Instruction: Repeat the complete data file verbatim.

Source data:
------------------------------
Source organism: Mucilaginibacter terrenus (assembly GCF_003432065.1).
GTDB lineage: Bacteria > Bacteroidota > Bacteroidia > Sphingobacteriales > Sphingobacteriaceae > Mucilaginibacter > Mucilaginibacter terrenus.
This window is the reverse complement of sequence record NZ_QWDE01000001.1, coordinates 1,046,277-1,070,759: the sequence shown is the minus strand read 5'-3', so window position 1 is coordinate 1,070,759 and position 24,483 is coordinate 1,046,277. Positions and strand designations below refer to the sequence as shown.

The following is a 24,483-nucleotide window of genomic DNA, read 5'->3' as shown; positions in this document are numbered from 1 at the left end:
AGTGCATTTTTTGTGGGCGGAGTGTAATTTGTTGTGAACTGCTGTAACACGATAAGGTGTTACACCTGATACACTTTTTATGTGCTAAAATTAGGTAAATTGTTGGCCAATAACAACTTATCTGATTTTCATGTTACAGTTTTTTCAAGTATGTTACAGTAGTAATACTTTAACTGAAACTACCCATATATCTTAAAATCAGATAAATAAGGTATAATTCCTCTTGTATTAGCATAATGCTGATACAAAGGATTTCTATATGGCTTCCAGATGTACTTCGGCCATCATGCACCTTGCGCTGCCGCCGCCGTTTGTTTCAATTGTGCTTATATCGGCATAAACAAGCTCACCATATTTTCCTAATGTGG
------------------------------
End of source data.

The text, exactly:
Source organism: Mucilaginibacter terrenus (assembly GCF_003432065.1).
GTDB lineage: Bacteria > Bacteroidota > Bacteroidia > Sphingobacteriales > Sphingobacteriaceae > Mucilaginibacter > Mucilaginibacter terrenus.
This window is the reverse complement of sequence record NZ_QWDE01000001.1, coordinates 1,046,277-1,070,759: the sequence shown is the minus strand read 5'-3', so window position 1 is coordinate 1,070,759 and position 24,483 is coordinate 1,046,277. Positions and strand designations below refer to the sequence as shown.

The following is a 24,483-nucleotide window of genomic DNA, read 5'->3' as shown; positions in this document are numbered from 1 at the left end:
AGTGCATTTTTTGTGGGCGGAGTGTAATTTGTTGTGAACTGCTGTAACACGATAAGGTGTTACACCTGATACACTTTTTATGTGCTAAAATTAGGTAAATTGTTGGCCAATAACAACTTATCTGATTTTCATGTTACAGTTTTTTCAAGTATGTTACAGTAGTAATACTTTAACTGAAACTACCCATATATCTTAAAATCAGATAAATAAGGTATAATTCCTCTTGTATTAGCATAATGCTGATACAAAGGATTTCTATATGGCTTCCAGATGTACTTCGGCCATCATGCACCTTGCGCTGCCGCCGCCGTTTGTTTCAATTGTGCTTATATCGGCATAAACAAGCTCACCATATTTTCCTAATGTGG